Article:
when you're gone and I'm all by myself
I need your caress
I just think of you
and the thought of you holding me near
makes my loneliness soon disappear
Though you're far away
I have only to close my eyes and you are back to stay
I just close my eyes
and the sadness that missing you brings
soon is gone and this heart of mine sings
Yes I love you so
and that for me is all I need to know
I will wait for you
till the sun falls from out of the sky
for what else can I do
I will wait for you
meditating how sweet life will be
when you come back to me
[from the lyrics of "Meditation"]
Barbara Tamiko Ferguson was born in 1945, one of ten children, in Kyle, West Virginia, USA.
So exotic in her features, ethnically she might be described as multi-racial: her father was an African-American and her maternal grandmother, Mrs. Arma Dalton - who used to live in Charleston - was partly of Japanese descent. Mrs. Dalton's parents, now deceased, were nisei. Because of her Japanese background, Mrs. Dalton at one time lived in a federal internment camp on the West Coast during World War II.
«My mother married a white man of Scotch-Irish ancestry, and on my maternal grandfather's side there is Cherokee Indian blood. So, racially at least I'm really mixed up. Like the rest of my family I consider myself a Negro.»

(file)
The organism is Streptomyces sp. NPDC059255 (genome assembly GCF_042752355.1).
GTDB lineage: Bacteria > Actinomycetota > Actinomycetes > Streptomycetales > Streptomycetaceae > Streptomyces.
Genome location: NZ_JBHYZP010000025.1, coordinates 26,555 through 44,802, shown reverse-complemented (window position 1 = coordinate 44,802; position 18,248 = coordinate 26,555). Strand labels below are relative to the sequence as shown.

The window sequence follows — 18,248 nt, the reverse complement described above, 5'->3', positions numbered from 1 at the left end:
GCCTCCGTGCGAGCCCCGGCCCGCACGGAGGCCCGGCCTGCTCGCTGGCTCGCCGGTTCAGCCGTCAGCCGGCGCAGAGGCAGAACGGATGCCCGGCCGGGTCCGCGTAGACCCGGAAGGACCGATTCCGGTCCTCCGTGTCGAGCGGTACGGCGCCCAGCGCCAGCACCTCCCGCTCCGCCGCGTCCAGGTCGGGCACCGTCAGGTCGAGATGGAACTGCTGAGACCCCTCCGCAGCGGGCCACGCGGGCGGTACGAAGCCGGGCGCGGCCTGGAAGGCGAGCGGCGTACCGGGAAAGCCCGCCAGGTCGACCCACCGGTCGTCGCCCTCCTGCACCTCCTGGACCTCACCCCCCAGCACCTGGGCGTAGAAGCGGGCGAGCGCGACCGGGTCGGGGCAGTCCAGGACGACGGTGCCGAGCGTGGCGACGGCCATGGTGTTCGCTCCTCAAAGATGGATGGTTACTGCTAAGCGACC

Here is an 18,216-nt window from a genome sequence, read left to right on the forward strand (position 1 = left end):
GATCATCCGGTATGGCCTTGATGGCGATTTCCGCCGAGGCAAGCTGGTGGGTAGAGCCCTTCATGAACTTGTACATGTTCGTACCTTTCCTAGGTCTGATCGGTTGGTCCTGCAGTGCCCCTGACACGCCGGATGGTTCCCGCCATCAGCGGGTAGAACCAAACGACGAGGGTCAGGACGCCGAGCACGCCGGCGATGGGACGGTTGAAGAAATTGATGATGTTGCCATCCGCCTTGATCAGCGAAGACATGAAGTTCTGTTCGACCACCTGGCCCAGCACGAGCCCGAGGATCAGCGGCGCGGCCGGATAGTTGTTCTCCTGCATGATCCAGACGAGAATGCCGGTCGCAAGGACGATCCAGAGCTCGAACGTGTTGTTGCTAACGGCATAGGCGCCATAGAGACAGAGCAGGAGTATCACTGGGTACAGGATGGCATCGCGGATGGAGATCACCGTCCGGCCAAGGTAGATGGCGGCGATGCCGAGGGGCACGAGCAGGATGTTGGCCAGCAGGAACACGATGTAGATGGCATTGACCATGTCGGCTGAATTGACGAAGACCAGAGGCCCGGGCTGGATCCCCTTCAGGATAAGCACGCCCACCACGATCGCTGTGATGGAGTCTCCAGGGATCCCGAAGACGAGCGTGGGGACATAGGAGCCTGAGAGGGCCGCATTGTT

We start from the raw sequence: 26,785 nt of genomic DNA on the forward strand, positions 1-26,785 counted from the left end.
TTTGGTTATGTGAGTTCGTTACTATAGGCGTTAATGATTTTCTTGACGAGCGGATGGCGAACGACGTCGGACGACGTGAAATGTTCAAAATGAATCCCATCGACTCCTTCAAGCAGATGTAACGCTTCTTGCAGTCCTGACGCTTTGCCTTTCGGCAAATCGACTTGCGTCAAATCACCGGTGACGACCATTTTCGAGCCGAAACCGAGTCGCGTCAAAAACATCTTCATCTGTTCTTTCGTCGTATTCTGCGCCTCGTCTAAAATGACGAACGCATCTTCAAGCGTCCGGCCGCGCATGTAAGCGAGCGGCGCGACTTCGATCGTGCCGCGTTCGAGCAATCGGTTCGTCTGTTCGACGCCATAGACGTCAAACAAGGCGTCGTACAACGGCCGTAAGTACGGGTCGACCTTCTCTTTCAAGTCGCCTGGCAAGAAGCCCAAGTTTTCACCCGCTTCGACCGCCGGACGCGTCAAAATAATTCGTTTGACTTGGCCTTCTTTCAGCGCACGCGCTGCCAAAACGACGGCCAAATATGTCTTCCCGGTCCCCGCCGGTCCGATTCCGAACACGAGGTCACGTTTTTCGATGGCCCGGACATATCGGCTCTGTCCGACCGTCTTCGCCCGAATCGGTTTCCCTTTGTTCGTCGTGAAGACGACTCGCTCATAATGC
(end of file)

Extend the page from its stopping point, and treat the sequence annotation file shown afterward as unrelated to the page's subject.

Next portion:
The extreme versatility of Tamiko's singing is readily appreciated in considering her own musical background. She was raised in Detroit and, while working as a secretary, she auditioned for a talent agency and made her professional debut in 1961 at the Flame Show Bar in Detroit, a room that earlier showcased such talents as Johnnie Ray and Della Reese:
«I got that job strictly on nerve, I decided one day I wanted to be a singer. Though my repertoire consisted of only one song, "Goody, Goody", I got an audition through an agent with Maurice King, who led the orchestra at the Flame Show Bar. I was hired on the spot for a one-week engagement, but stayed six months.» 
During that first six-month engagement, she expanded her repertoire considerably under Maurice King's guidance and improved her showmanship. She developed a style of her own, though she never learned to read music. She describes such style as "jazz-bop", which is a unique styling compounded of pop songs on a jazz base: